Veenkoloniale Zeevaart - Koldam, Van der Veen, Wilkens; Schuur Veendam - Veendam, 1979. Includes a reproduction of two pages of flags as recorded by Leen Smit in December 1935.
Flaggen aller seefahrenden Nationen - J.W Norie, J.S. Hobbs, 1971 [noh71].
Nederlands vlaggenboek - Kl. Sierksma, 1962 [sie62].
A postcard of a painting titled 'De schoenerbrik "Willem" onder kapitein J.H. de Weerd varende in de Golf Van Napels, ca. 1855.' (The brigantine 'Willem' under captain J.H. de Weerd, sailing in the Gulf of Naples, ca. 1855.)
"Scheepskapitein Thomas Lange".
"Gemeente vlag uitleg" from Delfzijl municipality.
Peter Hans van den Muijzenberg, 6 Dec 2001

De Blaauwe Vlag, Amsterdam

"De Blaauwe Vlag" (The Blue Flag), established 14 march 1795 in Amsterdam. This was apparently the first Zeemanscollege, but it died a quiet death in the troubles of the Napoleontic era.
Flag: I have no information on its flag, other than the name of the college.
Peter Hans van den Muijzenberg, 6 Dec 2001

Tot nut der Zeevaart, Rotterdam

Maatschappij "Tot nut der Zeevaart" (Society for the Benefit of the Marine), Rotterdam. I do not know exactly when this was established, but I expect this was fairly early. For one thing, in 1848 it is pictured in Norie & Hobbs. For another, like the other early colleges it is named in the way customary for societies at that time: "Society for the Benefit of Whatever Purpose". The later ones appear to mostly have followed the example of Dordrecht, and call themselves "College", and they no longer state
a specific purpose. Also, had this been established much later than Veendam, it might not have picked the exact same name. Leen Smit pictures number 105. It was still in existence by 1859, but by 1979 it had disappeared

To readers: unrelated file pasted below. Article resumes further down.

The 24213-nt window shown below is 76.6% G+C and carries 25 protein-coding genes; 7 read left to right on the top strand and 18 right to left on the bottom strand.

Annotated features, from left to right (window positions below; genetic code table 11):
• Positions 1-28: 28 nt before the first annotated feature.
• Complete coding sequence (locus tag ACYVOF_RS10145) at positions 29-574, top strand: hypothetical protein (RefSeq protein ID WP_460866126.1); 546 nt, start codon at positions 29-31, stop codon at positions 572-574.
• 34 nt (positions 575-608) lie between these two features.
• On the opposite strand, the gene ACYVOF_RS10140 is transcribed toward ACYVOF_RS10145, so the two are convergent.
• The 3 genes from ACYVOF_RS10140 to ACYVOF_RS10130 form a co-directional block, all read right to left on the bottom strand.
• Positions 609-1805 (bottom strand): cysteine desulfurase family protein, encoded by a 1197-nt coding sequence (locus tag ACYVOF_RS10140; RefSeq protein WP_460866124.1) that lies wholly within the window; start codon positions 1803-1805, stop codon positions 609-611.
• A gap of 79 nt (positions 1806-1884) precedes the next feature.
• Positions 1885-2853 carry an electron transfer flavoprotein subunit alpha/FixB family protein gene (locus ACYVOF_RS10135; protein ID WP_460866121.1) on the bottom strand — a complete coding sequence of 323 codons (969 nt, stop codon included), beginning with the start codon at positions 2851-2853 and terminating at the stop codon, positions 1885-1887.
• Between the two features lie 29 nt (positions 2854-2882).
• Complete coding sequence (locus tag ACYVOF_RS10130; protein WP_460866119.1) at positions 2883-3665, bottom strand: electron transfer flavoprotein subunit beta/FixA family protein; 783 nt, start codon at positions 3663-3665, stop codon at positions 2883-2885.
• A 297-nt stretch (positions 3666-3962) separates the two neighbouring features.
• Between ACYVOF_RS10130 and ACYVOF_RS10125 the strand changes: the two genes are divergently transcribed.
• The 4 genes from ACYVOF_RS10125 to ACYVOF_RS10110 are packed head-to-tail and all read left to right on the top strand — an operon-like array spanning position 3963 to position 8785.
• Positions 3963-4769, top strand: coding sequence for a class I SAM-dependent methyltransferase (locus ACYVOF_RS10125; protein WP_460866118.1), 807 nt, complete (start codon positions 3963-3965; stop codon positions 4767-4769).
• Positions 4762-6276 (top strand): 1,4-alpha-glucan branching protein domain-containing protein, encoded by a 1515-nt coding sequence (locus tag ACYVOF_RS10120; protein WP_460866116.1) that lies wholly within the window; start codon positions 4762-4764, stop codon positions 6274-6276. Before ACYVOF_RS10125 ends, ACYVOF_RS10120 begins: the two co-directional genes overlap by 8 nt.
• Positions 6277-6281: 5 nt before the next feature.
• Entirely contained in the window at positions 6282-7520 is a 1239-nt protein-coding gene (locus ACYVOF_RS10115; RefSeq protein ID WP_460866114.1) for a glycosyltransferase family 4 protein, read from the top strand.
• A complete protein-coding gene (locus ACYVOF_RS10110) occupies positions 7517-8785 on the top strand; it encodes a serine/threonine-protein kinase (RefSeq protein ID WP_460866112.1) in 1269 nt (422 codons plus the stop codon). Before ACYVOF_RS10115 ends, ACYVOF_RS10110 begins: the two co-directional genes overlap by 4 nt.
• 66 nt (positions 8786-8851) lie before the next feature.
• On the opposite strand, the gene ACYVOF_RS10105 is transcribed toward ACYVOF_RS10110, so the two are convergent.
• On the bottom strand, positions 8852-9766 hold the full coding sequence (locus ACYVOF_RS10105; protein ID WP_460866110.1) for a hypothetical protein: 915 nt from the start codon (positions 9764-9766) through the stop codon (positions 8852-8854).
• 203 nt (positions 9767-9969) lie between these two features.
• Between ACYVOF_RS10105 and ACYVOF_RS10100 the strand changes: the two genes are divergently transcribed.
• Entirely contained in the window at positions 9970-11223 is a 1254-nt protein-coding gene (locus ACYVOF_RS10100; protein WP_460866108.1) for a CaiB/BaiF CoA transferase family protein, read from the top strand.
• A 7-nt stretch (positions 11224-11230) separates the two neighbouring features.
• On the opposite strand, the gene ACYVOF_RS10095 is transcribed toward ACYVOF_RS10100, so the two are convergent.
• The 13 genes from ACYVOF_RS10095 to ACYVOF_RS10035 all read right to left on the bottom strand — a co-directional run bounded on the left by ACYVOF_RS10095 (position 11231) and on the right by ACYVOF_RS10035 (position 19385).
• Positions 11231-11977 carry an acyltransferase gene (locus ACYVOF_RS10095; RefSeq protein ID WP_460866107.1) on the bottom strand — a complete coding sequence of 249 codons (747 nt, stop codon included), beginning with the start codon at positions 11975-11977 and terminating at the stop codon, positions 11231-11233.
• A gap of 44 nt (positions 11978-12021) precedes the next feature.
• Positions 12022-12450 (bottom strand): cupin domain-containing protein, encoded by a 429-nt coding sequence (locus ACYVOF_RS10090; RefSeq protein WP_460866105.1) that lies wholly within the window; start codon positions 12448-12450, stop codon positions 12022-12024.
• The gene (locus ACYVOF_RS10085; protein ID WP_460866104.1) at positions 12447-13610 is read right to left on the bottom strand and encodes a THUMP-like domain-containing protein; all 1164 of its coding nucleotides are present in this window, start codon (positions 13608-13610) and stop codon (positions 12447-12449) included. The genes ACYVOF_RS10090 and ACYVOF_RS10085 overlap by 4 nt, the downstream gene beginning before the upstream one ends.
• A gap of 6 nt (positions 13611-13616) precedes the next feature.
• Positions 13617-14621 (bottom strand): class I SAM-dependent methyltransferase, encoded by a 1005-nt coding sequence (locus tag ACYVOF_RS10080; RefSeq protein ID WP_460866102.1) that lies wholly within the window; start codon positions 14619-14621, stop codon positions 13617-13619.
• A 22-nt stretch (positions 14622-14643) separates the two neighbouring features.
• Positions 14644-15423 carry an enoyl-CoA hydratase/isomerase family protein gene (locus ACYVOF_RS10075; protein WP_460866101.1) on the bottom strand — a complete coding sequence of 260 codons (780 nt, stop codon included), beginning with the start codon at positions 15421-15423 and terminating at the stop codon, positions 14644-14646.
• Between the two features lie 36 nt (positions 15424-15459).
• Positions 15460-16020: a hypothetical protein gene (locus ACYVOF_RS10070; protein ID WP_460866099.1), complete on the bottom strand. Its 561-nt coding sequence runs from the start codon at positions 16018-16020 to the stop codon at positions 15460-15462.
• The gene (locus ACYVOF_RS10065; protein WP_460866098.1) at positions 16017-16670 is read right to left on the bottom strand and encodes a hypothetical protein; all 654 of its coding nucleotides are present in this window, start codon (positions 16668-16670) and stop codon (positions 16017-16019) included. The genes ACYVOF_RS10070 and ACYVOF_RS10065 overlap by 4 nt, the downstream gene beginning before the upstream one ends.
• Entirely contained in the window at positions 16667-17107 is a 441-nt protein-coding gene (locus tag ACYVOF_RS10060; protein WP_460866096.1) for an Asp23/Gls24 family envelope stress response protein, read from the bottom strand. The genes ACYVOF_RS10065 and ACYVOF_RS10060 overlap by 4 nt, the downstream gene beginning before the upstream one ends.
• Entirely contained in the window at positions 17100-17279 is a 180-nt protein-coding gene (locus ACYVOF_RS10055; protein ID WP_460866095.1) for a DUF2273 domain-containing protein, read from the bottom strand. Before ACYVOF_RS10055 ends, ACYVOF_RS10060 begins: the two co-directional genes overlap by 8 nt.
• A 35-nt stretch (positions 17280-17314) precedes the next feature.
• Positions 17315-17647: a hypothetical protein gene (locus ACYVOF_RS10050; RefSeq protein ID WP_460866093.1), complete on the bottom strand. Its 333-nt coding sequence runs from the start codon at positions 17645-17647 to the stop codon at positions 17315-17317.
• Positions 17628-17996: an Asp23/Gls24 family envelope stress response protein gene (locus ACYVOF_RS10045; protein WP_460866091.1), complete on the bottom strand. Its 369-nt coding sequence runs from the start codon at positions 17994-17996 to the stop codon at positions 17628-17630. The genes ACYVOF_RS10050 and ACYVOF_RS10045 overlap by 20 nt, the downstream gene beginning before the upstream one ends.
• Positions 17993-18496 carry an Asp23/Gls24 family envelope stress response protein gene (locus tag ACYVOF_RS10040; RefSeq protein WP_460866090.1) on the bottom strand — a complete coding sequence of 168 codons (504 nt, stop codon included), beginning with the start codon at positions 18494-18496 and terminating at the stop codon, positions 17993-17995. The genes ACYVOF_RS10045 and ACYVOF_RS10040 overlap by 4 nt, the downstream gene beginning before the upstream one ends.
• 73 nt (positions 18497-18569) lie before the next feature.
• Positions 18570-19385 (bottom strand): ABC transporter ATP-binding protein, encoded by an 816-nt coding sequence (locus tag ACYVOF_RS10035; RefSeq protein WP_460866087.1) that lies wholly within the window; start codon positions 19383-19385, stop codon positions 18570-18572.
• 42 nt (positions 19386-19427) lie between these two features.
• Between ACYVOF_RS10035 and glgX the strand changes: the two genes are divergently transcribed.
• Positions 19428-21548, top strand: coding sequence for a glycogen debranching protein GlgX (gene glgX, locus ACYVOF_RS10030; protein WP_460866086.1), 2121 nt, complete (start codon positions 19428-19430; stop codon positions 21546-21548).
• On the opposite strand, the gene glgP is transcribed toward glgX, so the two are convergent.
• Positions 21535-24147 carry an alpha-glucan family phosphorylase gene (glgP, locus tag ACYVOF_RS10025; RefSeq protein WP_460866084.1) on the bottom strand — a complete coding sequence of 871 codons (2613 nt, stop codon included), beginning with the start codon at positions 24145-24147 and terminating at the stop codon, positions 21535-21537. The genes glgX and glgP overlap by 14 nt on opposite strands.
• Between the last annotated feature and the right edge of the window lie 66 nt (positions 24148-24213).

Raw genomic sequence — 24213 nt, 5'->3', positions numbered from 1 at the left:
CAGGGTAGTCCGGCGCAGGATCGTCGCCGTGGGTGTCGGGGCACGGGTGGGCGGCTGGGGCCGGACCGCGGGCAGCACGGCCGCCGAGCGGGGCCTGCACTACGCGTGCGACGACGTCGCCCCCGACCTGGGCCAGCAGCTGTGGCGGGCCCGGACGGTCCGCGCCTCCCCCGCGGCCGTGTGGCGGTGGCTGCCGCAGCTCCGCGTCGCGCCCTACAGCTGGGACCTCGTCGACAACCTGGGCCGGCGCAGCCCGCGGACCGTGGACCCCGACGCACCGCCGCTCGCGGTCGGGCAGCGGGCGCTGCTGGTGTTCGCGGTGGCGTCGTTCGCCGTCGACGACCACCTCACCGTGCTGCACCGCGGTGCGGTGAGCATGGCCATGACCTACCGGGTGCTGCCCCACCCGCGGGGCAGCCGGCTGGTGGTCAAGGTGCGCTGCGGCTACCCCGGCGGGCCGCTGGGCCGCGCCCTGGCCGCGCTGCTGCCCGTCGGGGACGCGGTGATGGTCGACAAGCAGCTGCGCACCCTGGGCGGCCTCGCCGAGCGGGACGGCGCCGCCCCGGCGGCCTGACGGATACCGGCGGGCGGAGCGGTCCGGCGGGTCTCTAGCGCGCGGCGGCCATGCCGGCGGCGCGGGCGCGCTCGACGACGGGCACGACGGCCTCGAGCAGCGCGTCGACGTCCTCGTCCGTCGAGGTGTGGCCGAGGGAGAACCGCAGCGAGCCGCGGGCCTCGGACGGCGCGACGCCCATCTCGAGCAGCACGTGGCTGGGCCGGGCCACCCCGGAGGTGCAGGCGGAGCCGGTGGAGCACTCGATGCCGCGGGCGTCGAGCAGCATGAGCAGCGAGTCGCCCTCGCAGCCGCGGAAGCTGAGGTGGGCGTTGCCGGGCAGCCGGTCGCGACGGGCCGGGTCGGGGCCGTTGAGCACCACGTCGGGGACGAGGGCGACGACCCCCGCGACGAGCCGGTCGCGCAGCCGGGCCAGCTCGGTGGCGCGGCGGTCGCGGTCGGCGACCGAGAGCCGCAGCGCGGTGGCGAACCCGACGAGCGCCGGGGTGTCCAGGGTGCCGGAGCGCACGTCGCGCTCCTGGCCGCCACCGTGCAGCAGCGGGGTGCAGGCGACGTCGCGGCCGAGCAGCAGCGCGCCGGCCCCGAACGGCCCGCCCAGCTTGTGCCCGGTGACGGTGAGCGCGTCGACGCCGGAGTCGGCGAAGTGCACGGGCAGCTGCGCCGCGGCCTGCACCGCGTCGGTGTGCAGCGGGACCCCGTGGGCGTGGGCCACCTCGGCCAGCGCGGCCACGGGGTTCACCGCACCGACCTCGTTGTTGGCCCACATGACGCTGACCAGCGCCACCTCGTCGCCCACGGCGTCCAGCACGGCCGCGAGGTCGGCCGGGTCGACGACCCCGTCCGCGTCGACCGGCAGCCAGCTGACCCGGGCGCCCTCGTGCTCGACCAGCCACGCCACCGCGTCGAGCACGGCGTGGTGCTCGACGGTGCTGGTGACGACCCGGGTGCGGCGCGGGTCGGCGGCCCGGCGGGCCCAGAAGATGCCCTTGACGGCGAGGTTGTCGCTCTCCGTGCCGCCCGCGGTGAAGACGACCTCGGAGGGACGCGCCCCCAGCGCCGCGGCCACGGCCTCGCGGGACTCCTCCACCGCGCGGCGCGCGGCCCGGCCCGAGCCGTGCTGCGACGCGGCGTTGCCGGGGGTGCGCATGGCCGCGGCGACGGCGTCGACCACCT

Flag: Green over white over green, with on the white stripe in black an "R" followed by the number. Leen Smit shows a flag with number, and with the stripes in proportion 1:1:1. OTOH, noh71 shows just the R, and has the ratio 1:2:1. I don't know whether that  means that the flag of the college itself had a different ratio, or whether either of the sources is in error.
Peter Hans van den Muijzenberg, 6 Dec 2001

l'Union, Stadskanaal

"l'Union" (French for "The Union"), established 1859 in Stadskanaal, which at that time was still a young peat colony. By
1979 it had diappeared.
Peter Hans van den Muijzenberg, 6 Dec 2001

Eendracht maakt macht, Nieuwe Pekela

"Eendracht maakt macht." (Union is Strenght). As towards the end of the nineteenth century the tide was against the Zeemanscolleges, Collegie "Voorzorg" took the initiative for the merger of a number of colleges into this single new college. However, the new college was unable to turn the tide, and by 1979 this too had disappeared.
Peter Hans van den Muijzenberg, 6 Dec 2001

Stuurmansharmonie, Veendam and Wildervank

Stuurliedencollege "Stuurmansharmonie" (Steersman's college "Steersman's harmony"), in Veendam and Wildervank. This is the only college not aimed at captains, though the influenced of the captains colleges could be recognized in the name, and in its president, who also was reader at the Veendam School of Navigation. This suggests it's years were limited to the existence of that School, but all I know is that by 1979 this too had disappeared.
Flag: I don't know whether they had one. The college may have had one, but even if the members had a flag they would might not have been able to fly them aboard ship.
Peter Hans van den Muijzenberg, 6 Dec 2001